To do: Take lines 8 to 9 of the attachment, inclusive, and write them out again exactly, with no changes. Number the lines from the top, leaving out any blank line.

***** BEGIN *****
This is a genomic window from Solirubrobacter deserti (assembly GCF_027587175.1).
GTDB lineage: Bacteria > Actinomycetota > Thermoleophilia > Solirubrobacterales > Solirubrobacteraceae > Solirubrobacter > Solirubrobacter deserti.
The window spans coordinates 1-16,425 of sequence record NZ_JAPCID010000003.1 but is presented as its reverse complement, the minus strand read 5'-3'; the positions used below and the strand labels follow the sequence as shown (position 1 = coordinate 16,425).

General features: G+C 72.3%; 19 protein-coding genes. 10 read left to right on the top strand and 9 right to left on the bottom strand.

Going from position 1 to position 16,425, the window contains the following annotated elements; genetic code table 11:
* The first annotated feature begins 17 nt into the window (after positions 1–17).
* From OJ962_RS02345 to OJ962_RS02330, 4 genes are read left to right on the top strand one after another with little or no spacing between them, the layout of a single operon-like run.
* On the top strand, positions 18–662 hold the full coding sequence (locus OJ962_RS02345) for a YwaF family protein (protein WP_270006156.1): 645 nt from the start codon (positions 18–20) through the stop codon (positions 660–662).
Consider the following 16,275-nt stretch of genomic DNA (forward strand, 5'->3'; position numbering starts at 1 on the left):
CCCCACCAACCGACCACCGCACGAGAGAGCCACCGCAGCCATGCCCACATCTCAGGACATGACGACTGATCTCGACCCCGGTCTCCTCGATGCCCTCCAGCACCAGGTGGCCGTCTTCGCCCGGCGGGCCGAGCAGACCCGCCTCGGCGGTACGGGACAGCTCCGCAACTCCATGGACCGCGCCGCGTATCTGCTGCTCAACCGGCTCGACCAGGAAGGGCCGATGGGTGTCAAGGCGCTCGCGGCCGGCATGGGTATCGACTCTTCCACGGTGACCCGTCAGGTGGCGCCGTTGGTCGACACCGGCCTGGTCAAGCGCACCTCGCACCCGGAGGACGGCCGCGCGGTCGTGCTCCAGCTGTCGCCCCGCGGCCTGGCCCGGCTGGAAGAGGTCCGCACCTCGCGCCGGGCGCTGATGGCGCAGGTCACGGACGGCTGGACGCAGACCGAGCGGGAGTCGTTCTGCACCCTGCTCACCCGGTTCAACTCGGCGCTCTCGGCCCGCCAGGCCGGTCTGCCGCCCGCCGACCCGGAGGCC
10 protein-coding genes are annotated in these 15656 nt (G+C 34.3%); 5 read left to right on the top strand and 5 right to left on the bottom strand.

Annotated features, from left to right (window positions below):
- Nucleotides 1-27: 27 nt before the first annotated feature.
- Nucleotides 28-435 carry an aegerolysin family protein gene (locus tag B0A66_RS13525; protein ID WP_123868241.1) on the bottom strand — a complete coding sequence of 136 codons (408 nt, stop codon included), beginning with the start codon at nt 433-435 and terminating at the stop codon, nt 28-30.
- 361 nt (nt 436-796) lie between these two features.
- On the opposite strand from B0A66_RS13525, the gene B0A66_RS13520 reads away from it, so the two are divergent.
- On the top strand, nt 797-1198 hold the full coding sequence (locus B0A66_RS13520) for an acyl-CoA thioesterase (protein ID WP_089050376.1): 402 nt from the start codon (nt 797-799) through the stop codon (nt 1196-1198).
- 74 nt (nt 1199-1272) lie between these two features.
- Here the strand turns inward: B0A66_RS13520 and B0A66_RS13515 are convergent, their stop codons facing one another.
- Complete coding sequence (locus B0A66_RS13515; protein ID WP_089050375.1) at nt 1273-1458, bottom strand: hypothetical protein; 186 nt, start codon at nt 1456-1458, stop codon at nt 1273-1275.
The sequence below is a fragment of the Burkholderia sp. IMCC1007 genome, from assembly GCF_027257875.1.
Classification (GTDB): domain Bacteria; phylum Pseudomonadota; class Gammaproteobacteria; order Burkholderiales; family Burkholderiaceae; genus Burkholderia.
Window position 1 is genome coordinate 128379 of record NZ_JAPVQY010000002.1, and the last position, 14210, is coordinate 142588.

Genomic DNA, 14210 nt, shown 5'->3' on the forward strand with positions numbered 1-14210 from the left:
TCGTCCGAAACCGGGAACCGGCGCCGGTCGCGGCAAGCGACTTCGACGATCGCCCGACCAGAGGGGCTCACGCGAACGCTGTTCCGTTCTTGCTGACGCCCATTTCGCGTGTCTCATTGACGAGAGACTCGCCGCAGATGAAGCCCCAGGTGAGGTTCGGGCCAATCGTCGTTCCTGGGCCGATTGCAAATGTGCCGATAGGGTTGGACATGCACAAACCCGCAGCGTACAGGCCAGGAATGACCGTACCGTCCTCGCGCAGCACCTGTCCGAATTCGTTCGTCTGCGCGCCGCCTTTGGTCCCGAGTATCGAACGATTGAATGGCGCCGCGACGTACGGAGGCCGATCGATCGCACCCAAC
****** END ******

* On the top strand, positions 18–662 hold the full coding sequence (locus OJ962_RS02345) for a YwaF family protein (protein WP_270006156.1): 645 nt from the start codon (positions 18–20) through the stop codon (positions 660–662).
Consider the following 16,275-nt stretch of genomic DNA (forward strand, 5'->3'; position numbering starts at 1 on the left):